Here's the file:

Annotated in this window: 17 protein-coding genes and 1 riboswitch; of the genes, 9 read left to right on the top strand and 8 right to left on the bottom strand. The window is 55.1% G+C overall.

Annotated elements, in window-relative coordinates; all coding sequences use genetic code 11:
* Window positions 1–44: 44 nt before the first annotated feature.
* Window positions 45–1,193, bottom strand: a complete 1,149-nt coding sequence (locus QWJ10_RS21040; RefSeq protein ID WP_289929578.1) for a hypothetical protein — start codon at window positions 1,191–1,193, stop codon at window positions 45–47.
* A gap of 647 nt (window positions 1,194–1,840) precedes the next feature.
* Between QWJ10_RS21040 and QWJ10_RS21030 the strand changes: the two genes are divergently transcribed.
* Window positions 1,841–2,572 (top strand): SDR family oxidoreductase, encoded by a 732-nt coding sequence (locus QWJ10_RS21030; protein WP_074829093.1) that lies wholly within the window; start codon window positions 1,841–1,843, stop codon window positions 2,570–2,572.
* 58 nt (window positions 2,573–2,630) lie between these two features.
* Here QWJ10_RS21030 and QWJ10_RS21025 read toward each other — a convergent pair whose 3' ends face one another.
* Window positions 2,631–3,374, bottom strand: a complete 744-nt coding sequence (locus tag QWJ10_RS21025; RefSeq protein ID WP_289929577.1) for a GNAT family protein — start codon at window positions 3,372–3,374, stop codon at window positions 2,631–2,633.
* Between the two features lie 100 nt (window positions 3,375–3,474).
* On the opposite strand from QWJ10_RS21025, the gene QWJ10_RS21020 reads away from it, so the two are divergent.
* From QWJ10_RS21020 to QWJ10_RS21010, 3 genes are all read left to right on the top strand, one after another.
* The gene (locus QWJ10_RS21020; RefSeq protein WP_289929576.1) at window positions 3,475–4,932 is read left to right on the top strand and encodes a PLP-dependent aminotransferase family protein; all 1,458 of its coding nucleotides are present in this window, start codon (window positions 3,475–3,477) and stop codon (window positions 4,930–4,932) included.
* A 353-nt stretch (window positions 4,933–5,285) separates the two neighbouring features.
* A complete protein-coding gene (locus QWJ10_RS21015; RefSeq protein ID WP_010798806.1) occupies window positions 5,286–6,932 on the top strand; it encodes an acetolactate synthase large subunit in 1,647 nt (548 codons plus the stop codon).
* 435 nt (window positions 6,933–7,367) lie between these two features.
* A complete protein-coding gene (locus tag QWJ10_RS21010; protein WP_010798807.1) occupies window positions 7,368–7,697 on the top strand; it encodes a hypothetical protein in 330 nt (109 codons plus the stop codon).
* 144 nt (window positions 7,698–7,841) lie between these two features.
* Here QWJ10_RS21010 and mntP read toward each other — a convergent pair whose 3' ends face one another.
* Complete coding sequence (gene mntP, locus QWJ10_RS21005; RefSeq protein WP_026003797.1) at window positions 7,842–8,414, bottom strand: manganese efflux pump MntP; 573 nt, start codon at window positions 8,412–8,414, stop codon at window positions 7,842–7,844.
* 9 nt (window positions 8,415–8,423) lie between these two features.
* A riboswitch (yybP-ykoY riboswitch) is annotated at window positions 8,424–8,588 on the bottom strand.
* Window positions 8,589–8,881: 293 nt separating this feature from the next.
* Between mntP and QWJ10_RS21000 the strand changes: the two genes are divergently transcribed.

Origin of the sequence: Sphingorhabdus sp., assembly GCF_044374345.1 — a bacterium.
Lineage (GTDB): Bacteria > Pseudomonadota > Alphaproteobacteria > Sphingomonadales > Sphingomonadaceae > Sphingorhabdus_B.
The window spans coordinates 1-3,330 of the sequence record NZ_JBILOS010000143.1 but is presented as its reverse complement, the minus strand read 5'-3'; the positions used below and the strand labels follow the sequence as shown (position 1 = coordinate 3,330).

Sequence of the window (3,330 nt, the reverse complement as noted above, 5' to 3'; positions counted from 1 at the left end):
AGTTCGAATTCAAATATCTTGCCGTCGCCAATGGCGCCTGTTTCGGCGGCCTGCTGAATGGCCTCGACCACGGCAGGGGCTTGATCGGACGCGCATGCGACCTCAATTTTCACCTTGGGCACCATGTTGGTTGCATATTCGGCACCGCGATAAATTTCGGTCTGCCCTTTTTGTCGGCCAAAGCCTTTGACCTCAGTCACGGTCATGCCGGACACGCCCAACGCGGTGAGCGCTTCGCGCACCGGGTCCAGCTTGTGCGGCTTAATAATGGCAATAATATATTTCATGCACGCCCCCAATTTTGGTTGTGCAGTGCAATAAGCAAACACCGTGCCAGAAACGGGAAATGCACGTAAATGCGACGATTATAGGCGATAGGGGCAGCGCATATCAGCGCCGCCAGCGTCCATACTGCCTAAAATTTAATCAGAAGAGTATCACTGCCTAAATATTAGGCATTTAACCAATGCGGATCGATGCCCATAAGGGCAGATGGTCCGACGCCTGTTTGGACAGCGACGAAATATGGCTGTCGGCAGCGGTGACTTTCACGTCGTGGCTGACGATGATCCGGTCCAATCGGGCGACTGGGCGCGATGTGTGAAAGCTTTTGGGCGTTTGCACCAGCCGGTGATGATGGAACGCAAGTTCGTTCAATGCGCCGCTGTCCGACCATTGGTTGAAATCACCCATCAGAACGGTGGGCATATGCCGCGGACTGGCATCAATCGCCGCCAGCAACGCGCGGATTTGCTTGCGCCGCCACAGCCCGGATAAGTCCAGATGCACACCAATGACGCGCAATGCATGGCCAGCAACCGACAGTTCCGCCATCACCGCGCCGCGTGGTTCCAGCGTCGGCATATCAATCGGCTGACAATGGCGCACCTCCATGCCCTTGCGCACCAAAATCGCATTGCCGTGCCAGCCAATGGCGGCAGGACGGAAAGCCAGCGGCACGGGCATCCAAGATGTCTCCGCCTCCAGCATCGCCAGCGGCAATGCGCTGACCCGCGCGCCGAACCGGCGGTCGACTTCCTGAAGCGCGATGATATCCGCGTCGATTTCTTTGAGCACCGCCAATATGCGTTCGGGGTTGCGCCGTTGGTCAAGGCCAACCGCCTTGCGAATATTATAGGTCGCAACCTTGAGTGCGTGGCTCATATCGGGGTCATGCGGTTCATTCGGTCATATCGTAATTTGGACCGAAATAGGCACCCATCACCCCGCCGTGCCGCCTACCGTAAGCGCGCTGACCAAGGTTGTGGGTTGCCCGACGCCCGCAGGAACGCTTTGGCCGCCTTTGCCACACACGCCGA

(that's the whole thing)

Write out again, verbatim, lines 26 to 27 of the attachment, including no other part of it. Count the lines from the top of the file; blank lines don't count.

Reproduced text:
Origin of the sequence: Sphingorhabdus sp., assembly GCF_044374345.1 — a bacterium.
Lineage (GTDB): Bacteria > Pseudomonadota > Alphaproteobacteria > Sphingomonadales > Sphingomonadaceae > Sphingorhabdus_B.